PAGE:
Nature is red in tooth and claw. That paraphrase of the English poet Alfred, Lord Tennyson came to mind when I saw the sharp-shinned hawk make a pass at the birds around my feeders. The hawk’s presence can usually be assumed when the smaller birds scatter wildly, some of them taking refuge in the dense, multi-stemmed deutzia shrub near the feeders.
Firewood looks harmless, but it can harbor the emerald ash borer, a devastating forest pest. Hunters are urged not to move firewood to and from their camps. Instead, buy firewood locally and burn it all before returning home.
The literary naturalist Loren Eiseley described the way vegetation reveals its secrets in the fall and winter, when the lush growth of summer is reduced to the freeze-tolerant mechanical parts of stems, bark, wood, leaves, fruits and seeds.
A horror story was the last thing I expected when I recently picked up "By a Thousand Fires," an antique book about Ernest Thompson Seaton. But there it was, creepy and gross enough for a Hollywood thriller.
A few weeks ago, Bernadette Dryden, our publications supervisor, asked me if I wanted to go to the Missouri Mycological Society’s (MOMS) annual foray at Mingo National Wildlife Refuge. “Maxine says they’re good cooks and make brunch out of the edible mushrooms on Sunday.”
If you are among the growing number of Missourians who have discovered the majestic beauty and vast recreational opportunities of the Missouri River, you might want to attend one of two meetings the U.S. Fish and Wildlife Service and the U.S. Army Corps of Engineers are holding in the Kansas City and St. Louis areas early next month to discuss the river’s management.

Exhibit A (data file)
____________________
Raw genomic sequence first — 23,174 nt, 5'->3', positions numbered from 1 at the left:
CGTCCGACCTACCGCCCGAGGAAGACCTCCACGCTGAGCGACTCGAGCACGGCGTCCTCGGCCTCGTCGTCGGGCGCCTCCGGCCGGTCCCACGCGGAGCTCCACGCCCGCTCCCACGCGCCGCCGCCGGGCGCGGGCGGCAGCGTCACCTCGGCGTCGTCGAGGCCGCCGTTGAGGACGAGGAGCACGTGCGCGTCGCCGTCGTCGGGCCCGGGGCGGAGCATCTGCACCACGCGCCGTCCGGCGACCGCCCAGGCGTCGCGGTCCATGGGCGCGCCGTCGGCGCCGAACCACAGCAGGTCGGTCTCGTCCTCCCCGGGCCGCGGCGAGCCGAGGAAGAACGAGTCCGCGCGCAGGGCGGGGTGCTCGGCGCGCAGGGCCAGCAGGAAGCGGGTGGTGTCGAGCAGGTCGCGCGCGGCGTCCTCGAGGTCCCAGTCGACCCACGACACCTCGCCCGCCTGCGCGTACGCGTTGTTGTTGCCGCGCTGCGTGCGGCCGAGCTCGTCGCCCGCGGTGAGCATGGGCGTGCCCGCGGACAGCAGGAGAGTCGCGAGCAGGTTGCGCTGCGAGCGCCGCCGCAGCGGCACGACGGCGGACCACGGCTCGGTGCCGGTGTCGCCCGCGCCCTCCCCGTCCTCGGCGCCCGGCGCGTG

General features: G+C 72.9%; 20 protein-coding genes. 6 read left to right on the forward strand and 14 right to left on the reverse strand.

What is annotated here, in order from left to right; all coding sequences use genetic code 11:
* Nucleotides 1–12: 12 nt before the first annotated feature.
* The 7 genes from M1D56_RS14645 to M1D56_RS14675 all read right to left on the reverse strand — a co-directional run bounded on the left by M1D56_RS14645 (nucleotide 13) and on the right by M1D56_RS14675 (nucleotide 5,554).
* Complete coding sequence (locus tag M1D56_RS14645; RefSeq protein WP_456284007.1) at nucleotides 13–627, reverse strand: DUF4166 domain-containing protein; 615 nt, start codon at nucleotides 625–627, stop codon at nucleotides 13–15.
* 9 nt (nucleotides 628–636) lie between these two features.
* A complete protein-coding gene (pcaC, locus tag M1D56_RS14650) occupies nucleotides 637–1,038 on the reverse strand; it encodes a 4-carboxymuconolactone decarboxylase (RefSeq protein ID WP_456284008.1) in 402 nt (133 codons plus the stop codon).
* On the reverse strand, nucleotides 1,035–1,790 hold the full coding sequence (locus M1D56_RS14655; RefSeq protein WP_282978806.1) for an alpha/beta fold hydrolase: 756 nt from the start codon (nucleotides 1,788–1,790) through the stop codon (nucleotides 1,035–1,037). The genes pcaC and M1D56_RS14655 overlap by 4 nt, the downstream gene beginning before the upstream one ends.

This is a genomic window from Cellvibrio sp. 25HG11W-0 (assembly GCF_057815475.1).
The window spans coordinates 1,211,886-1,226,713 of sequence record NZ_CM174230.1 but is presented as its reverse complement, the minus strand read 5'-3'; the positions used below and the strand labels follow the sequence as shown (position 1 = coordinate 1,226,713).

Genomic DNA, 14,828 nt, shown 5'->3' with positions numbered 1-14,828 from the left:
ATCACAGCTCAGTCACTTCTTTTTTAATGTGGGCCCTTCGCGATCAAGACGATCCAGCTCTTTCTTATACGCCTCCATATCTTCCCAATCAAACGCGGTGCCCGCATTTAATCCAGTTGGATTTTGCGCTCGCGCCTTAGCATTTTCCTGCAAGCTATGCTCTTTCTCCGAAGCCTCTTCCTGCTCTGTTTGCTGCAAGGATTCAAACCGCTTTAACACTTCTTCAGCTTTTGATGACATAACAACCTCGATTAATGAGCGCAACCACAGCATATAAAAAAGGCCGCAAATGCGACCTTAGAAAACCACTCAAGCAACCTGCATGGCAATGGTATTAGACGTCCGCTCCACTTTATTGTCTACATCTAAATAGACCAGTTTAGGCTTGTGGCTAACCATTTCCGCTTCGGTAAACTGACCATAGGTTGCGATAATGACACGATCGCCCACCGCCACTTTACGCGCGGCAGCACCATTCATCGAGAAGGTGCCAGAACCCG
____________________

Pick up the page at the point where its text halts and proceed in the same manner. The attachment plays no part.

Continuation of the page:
A reporter recently told me that the word “landscaping” appeals more to people today than “gardening” because it sounds like less work. I doubt that was on author Dave Tylka’s mind when he wrote the book “Native Landscaping for Wildlife and People” in 2002.
Whether they were excited to hit a bullseye in archery or clay targets using shotguns, savoring the latest Dutch-oven cooking, finding their way with a compass or just laughing at dinner, the 80 or so women at the latest Discover Nature—Women workshop put on by the Missouri Department of Conservation had great fun learning new skills.
Whether you just have a few trees or many in a nearby park, you can do something to help Missouri’s trees. Volunteer as a Missouri Forestkeeper. This statewide network supported by the Missouri Department of Conservation and Forest ReLeaf of Missouri helps you monitor local trees.
Someone just commented to this blog about not seeing as many whippoorwills as usual. That fits with what’s happening to about a third of the 800 species of birds in the United States that are declining, threatened or endangered.
With Valentine’s Day near, it seems a natural time to get to the heart of the matter. First, I want to pass on a fun Web link for you to consider for a wildlife valentine E-card from the U.S. Fish and Wildlife Service.
MDC protects and manages Missouri's fish, forest, and wildlife resources. We also facilitate your participation in resource-management activities, and we provide opportunities for you to use, enjoy and learn about nature.